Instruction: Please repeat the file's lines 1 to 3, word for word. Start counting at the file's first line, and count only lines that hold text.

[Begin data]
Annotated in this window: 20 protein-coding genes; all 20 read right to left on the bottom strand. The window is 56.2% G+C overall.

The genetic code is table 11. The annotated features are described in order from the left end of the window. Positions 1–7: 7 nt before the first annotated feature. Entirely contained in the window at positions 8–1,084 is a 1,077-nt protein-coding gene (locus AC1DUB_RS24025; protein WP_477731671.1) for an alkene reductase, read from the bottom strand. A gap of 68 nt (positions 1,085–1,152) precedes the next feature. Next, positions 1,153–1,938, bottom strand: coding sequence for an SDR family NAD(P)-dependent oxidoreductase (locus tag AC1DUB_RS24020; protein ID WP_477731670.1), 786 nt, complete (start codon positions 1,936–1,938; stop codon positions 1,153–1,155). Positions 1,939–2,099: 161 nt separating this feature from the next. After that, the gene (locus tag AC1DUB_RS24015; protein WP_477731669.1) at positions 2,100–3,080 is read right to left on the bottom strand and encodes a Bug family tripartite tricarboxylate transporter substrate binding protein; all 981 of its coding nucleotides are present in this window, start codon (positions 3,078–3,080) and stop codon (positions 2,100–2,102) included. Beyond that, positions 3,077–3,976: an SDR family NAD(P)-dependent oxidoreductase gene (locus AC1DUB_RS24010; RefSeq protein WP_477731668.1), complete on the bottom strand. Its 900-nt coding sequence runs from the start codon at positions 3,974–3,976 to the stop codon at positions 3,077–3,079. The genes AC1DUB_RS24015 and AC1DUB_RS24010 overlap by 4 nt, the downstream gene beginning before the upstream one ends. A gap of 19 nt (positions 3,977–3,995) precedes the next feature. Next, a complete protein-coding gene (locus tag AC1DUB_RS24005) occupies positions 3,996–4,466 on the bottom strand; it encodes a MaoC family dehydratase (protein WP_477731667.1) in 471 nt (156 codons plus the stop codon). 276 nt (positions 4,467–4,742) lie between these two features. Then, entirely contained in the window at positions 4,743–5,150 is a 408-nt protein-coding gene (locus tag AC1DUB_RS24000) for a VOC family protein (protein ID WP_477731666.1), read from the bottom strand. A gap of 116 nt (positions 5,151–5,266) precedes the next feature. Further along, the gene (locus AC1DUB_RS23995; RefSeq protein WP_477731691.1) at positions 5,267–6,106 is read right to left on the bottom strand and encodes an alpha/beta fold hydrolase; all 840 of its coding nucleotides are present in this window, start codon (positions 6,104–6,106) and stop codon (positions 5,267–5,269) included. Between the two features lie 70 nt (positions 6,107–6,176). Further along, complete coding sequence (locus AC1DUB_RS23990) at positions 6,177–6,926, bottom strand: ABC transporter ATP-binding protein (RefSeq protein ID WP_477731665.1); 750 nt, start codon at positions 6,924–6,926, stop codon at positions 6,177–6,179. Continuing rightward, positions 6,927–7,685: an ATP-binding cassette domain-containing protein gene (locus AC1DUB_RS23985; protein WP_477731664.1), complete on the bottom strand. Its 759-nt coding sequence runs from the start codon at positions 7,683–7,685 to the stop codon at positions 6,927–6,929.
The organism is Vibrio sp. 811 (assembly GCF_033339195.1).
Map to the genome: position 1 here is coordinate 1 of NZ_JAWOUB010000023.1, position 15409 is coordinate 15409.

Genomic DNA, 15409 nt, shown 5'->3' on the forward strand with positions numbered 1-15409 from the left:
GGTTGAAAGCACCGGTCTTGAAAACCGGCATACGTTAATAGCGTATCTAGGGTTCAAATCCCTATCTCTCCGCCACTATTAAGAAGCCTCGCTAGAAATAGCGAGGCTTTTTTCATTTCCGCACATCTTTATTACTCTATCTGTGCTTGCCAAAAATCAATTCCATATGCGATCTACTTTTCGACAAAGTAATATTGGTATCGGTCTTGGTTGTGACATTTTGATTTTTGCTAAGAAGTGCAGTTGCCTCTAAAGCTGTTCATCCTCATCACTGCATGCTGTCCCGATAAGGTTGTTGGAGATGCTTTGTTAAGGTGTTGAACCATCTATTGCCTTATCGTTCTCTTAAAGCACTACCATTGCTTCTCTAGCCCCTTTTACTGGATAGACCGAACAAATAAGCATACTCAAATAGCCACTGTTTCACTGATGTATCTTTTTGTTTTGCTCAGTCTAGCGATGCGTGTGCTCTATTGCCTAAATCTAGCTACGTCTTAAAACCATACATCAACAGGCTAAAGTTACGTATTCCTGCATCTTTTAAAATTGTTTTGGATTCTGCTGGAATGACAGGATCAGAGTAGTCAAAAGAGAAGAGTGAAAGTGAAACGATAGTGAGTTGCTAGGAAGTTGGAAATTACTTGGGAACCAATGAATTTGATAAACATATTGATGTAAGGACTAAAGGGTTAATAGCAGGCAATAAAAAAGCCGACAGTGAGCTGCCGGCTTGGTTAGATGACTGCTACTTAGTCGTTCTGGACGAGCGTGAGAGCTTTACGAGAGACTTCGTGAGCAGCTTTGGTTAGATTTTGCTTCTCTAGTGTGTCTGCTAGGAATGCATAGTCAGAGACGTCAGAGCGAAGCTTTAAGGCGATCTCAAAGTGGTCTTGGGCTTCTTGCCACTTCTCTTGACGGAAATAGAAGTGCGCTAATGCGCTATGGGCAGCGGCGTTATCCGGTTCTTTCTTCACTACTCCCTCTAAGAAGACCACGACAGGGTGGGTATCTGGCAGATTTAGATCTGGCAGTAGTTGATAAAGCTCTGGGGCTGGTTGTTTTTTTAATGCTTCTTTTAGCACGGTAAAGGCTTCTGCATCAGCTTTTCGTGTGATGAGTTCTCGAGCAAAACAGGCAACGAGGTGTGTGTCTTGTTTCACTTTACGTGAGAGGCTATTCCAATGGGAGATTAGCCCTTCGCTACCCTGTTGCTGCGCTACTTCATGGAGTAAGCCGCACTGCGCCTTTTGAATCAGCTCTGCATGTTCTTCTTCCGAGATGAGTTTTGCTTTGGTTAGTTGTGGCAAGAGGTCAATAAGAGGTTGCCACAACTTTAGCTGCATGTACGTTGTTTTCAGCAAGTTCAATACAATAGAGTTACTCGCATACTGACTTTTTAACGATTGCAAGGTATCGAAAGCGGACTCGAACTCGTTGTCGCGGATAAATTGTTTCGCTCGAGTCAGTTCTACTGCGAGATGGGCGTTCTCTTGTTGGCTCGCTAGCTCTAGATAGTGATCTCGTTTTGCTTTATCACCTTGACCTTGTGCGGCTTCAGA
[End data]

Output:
Annotated in this window: 20 protein-coding genes; all 20 read right to left on the bottom strand. The window is 56.2% G+C overall.

The genetic code is table 11. The annotated features are described in order from the left end of the window. Positions 1–7: 7 nt before the first annotated feature. Entirely contained in the window at positions 8–1,084 is a 1,077-nt protein-coding gene (locus AC1DUB_RS24025; protein WP_477731671.1) for an alkene reductase, read from the bottom strand. A gap of 68 nt (positions 1,085–1,152) precedes the next feature. Next, positions 1,153–1,938, bottom strand: coding sequence for an SDR family NAD(P)-dependent oxidoreductase (locus tag AC1DUB_RS24020; protein ID WP_477731670.1), 786 nt, complete (start codon positions 1,936–1,938; stop codon positions 1,153–1,155). Positions 1,939–2,099: 161 nt separating this feature from the next. After that, the gene (locus tag AC1DUB_RS24015; protein WP_477731669.1) at positions 2,100–3,080 is read right to left on the bottom strand and encodes a Bug family tripartite tricarboxylate transporter substrate binding protein; all 981 of its coding nucleotides are present in this window, start codon (positions 3,078–3,080) and stop codon (positions 2,100–2,102) included. Beyond that, positions 3,077–3,976: an SDR family NAD(P)-dependent oxidoreductase gene (locus AC1DUB_RS24010; RefSeq protein WP_477731668.1), complete on the bottom strand. Its 900-nt coding sequence runs from the start codon at positions 3,974–3,976 to the stop codon at positions 3,077–3,079. The genes AC1DUB_RS24015 and AC1DUB_RS24010 overlap by 4 nt, the downstream gene beginning before the upstream one ends. A gap of 19 nt (positions 3,977–3,995) precedes the next feature. Next, a complete protein-coding gene (locus tag AC1DUB_RS24005) occupies positions 3,996–4,466 on the bottom strand; it encodes a MaoC family dehydratase (protein WP_477731667.1) in 471 nt (156 codons plus the stop codon). 276 nt (positions 4,467–4,742) lie between these two features. Then, entirely contained in the window at positions 4,743–5,150 is a 408-nt protein-coding gene (locus tag AC1DUB_RS24000) for a VOC family protein (protein ID WP_477731666.1), read from the bottom strand. A gap of 116 nt (positions 5,151–5,266) precedes the next feature. Further along, the gene (locus AC1DUB_RS23995; RefSeq protein WP_477731691.1) at positions 5,267–6,106 is read right to left on the bottom strand and encodes an alpha/beta fold hydrolase; all 840 of its coding nucleotides are present in this window, start codon (positions 6,104–6,106) and stop codon (positions 5,267–5,269) included. Between the two features lie 70 nt (positions 6,107–6,176). Further along, complete coding sequence (locus AC1DUB_RS23990) at positions 6,177–6,926, bottom strand: ABC transporter ATP-binding protein (RefSeq protein ID WP_477731665.1); 750 nt, start codon at positions 6,924–6,926, stop codon at positions 6,177–6,179. Continuing rightward, positions 6,927–7,685: an ATP-binding cassette domain-containing protein gene (locus AC1DUB_RS23985; protein WP_477731664.1), complete on the bottom strand. Its 759-nt coding sequence runs from the start codon at positions 7,683–7,685 to the stop codon at positions 6,927–6,929.
The organism is Vibrio sp. 811 (assembly GCF_033339195.1).